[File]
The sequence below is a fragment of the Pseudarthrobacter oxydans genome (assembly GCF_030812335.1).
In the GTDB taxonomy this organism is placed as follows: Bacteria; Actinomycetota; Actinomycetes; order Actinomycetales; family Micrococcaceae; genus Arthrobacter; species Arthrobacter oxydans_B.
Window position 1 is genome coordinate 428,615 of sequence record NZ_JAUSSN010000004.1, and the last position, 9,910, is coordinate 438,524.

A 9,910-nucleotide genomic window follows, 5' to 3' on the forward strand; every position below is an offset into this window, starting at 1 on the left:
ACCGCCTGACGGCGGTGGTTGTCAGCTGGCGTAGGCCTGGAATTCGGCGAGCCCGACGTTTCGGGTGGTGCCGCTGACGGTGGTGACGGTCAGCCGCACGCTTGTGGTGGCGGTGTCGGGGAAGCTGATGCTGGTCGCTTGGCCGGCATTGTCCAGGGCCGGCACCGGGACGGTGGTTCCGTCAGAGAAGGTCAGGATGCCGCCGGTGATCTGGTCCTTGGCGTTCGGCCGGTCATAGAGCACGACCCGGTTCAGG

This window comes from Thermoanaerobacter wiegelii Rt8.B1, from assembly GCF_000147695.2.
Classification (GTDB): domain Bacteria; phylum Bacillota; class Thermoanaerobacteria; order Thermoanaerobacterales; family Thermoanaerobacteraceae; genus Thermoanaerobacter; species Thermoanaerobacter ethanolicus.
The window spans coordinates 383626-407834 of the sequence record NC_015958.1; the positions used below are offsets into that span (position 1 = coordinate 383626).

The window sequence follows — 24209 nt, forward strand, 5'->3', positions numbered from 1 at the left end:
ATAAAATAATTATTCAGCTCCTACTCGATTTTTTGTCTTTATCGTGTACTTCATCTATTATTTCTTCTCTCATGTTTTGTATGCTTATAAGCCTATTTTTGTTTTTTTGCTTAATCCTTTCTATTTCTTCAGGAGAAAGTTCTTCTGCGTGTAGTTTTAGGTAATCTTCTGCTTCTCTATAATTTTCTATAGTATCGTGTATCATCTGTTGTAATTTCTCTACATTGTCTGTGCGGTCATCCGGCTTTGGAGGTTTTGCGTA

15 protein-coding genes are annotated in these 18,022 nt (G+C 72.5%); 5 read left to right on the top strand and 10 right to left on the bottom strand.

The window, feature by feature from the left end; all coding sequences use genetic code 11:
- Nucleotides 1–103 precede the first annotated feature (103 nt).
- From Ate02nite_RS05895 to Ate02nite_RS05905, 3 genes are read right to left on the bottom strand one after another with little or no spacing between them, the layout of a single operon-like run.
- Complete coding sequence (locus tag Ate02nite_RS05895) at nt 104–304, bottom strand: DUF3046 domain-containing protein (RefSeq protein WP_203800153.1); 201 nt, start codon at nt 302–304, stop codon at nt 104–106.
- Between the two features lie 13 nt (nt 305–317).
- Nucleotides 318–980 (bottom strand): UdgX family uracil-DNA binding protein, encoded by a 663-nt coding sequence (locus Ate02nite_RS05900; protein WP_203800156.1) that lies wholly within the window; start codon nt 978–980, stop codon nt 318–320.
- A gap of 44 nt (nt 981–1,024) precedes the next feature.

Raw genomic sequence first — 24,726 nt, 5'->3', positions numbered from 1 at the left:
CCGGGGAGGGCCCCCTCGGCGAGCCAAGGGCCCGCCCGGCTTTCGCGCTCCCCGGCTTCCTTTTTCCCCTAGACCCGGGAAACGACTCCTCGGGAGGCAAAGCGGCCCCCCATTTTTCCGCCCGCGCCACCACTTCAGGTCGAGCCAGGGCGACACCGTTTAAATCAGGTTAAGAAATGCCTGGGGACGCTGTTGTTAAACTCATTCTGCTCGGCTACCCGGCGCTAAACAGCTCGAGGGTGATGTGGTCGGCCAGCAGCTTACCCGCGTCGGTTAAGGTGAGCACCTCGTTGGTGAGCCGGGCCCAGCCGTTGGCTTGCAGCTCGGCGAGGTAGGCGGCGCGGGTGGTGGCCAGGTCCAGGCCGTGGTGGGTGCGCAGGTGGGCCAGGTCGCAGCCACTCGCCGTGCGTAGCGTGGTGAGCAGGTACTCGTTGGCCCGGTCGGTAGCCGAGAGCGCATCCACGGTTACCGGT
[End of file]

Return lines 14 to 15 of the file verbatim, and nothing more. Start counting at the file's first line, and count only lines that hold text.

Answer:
- From Ate02nite_RS05895 to Ate02nite_RS05905, 3 genes are read right to left on the bottom strand one after another with little or no spacing between them, the layout of a single operon-like run.
- Complete coding sequence (locus tag Ate02nite_RS05895) at nt 104–304, bottom strand: DUF3046 domain-containing protein (RefSeq protein WP_203800153.1); 201 nt, start codon at nt 302–304, stop codon at nt 104–106.